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NO. MATRIKULASI

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NO. KAD PENGENALAN

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TABLE OF CONTENTS
1.0

2.0

3.0

Introduction....................................................................................................................1
1.1

Purpose of the Assignment.................................................................................1

1.2

Corporate Level Strategies.................................................................................1

Analysis of Corporate Strategies Used in Business.......................................................2


2.1

Forward Integration............................................................................................2

2.2

Backward Integration.........................................................................................3

2.3

Market Penetration.............................................................................................5

2.4

Market Development..........................................................................................7

2.5

Product Development.........................................................................................8

2.6

Related Diversification.....................................................................................10

Conclusion....................................................................................................................12

BIBLIOGRAPHY....................................................................................................................13

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1.0

Introduction

1.1

Purpose of the Assignment

This assignment discusses and presents examples about different types of corporate level
strategies which are employed by business firms to achieve their organizational goals. In this
paper, six types of strategies are discussed which are: forward integration, backward
integration, market penetration, market development, product development and related
diversification.

1.2

Corporate Level Strategies

Strategic planning is a systematic, well and formally documented process that is used to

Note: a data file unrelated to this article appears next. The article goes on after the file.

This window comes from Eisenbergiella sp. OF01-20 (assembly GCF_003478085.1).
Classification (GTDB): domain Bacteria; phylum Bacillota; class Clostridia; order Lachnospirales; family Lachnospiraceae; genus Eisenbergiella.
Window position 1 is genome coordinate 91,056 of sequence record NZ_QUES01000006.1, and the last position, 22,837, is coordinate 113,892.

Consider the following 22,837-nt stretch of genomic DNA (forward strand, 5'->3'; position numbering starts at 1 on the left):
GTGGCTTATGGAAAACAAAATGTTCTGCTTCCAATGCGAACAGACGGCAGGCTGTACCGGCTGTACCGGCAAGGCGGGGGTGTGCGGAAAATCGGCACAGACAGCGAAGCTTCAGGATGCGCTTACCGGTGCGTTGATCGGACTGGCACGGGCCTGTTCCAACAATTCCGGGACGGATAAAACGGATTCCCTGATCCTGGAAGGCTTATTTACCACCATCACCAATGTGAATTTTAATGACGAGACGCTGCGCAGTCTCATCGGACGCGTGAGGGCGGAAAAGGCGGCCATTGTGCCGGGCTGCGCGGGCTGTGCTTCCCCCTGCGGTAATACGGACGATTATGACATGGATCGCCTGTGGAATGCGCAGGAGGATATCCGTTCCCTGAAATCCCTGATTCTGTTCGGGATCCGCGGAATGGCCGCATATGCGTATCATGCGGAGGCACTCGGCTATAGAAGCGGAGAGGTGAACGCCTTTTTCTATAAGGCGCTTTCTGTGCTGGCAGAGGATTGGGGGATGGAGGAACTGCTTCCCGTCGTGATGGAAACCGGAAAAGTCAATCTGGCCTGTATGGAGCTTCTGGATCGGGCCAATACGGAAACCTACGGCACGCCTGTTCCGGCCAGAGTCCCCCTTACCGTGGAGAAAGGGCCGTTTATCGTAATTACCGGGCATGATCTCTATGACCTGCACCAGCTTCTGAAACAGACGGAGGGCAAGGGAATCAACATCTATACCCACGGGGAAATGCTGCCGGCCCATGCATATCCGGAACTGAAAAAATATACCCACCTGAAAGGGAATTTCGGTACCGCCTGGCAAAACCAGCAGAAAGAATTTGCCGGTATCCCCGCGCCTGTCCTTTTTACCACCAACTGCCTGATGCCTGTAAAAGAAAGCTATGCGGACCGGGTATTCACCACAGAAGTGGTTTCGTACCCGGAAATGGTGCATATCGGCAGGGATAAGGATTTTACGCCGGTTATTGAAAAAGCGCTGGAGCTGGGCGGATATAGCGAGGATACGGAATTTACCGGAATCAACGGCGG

decide several key decisions that the business firm as a whole and viewed as a corporate
which will guide the going of the firm in the years to come. Corporate level strategies
describe the strategic scope of the organization as a whole. It is achieved through corporate
planning. In short, corporate level strategies are decided to answer the following objectives so
as to address the long-term direction for the organization as a whole:
1. To define the scope of the operation i.e. what the business firm should be doing and
where should it be in business;
2. To allocate resources to the various existing lines of business or business units;
3. To ascertain the level of diversity that should exist in the business as it moves into the
future;
4. To determine the nature of the diversity and the broadness of the diversity that the firm
should undertake;
5. To determine the organization of the firm such as its boundaries, impact of the boundaries
with stakeholders (suppliers, customers and other interest groups).
The need to fulfil these objectives led to a selection of six corporate level strategies to
run the business which are: forward integration, backward integration, market penetration,
market development, product development and related diversification.

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2.0

Analysis of Corporate Strategies Used in Business

2.1

Forward Integration

Forward integration is one of the three types of vertical integration that can be done in a
business firm. It refers to a form of management control that involves companies in the same
supply chain to belong to one owner. In other words, forward integration means gain in
ownership or increased control over distributors or retailers. Forward integration happens
when the company joins with or create business whose role in the production of its goods
happens after its own. This means that the products move forward after the company has
finished its share of the manufacture. This may include the distribution, sale or transportation
of the goods. In most cases, forward integration is regarded as a form of diversification from
the companys usual business.